Being able to think strategically is an important competency for professionals in any field. By using your strategic thinking skills, you can think critically to solve complex problems and plan for what lies ahead.
According to Doug Randall, who has lectured at Wharton School and Stanford University on strategy, leaders who think strategically see around corners and spot possibilities and choices where others see problems and constraints. Fortunately, you can cultivate a strategic mindset by following some simple steps and practicing often.
In this issue of Promotional Consultant Today, we share Randall’s thoughts on how to adopt a strategic mindset.
Look to the future. It’s helpful to learn from the past, but don’t get stuck there. To cultivate a strategic mindset, you should take the long view. According to Randall, this opens up choice and possibility because it is unimpeded by current limitations. Think about how you make decisions with your sales team. Do you look ahead and see abundant potential in the future, or do you begin with a more confined set of options? Strive to take a long-term, future view to plan effectively.
Start from the context. Randall notes that outside-in thinkers typically look for opportunities and threats in their contextual environment. Before considering what they can control, they look at social, political and technological forces. Remember to control what you can control—and don’t let the other things impact your decision-making.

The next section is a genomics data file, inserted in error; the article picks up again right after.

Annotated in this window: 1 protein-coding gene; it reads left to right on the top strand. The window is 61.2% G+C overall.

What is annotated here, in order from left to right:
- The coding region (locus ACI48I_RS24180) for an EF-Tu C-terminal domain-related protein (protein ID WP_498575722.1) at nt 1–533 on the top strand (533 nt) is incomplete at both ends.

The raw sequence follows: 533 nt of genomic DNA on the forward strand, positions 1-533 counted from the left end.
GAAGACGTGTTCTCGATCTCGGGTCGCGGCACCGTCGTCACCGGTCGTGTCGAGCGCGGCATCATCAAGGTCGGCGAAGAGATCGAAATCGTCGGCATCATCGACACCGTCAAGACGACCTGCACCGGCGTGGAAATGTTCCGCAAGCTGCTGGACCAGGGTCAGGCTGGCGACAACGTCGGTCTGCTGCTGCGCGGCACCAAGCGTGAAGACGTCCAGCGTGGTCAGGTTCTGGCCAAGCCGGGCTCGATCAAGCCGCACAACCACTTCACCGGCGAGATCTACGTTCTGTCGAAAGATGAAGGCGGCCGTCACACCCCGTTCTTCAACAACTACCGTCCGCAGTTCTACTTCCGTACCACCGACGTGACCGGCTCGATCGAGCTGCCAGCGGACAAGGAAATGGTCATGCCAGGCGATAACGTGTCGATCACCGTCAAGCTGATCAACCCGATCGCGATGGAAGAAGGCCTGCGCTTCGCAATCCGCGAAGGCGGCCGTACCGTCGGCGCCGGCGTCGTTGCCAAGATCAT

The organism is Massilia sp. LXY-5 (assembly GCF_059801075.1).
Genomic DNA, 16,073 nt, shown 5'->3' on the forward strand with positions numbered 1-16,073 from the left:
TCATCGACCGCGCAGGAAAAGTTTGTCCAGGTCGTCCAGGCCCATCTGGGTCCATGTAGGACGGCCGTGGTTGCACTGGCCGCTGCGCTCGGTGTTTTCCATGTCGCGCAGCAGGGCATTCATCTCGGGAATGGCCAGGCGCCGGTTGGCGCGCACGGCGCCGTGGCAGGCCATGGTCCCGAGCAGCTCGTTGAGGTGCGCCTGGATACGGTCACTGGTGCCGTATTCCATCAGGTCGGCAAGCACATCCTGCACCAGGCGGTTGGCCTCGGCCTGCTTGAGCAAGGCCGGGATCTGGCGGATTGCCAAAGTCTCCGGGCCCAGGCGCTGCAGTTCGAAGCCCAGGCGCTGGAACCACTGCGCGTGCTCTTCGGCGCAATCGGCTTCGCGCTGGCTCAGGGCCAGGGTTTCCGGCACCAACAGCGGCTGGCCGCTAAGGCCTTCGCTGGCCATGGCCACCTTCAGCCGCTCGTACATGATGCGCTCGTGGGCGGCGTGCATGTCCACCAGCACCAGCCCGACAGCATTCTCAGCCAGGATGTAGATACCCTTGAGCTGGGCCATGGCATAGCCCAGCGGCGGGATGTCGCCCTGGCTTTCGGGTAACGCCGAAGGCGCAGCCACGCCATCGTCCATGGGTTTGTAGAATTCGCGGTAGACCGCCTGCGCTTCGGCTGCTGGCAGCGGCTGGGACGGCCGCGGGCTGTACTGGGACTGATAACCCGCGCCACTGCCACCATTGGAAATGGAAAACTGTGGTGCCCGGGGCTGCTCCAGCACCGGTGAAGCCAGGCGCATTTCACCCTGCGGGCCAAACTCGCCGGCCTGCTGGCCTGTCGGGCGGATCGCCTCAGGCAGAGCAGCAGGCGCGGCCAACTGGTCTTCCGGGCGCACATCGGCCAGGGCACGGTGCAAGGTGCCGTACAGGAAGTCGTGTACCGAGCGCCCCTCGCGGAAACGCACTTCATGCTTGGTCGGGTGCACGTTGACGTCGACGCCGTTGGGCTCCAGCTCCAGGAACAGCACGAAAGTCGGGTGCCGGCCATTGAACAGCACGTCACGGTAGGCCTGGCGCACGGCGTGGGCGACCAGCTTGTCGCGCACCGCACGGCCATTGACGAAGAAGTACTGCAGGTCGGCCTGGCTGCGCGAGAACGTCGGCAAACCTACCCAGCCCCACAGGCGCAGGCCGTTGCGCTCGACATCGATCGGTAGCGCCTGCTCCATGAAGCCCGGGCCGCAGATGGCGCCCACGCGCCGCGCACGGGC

Challenge traditional wisdom. To develop a strategic mindset, you should not limit yourself with the long-established and familiar ideas and routines in your life. According to Randall, conventional wisdom breeds predictability and certainty, and often extreme rigidity. You can break loose by choosing to embrace innovation and disruption.
Learn to synthesize information from various sources. Chances are, you get an influx of emails and information from multiple people and sources every day. You probably get more insight and data than you could feasibly interpret or act on in week. That’s why it’s important to systematically scan, synthesize and process information from a broad array of inputs, says Randall. This will help you make sense of all that is happening within your team, company and larger community.
Be intentionally optimistic. Do you tend to focus more on risks, concerns and the threat of loss—or do you look for opportunities, upsides and potential wins? To be a strategic thinker, you must be purposeful in looking on the bright side. According to Randall, positivity and an optimistic outlook create a foundation for a solution orientation, offering a wide spectrum of choices.
Cultivating a strategic mindset is an ongoing process. Learning how to think strategically is perhaps one of the most important soft skills you can master because it enables you think differently, propose new ideas, and see opportunities that others miss.
Compiled by Audrey Sellers
Source: Doug Randall is a partner at The Trium Group. He has lectured at the Wharton School, Stanford University and National Defense University on strategy, narratives, leadership and negotiations.
Used with permission from PPAI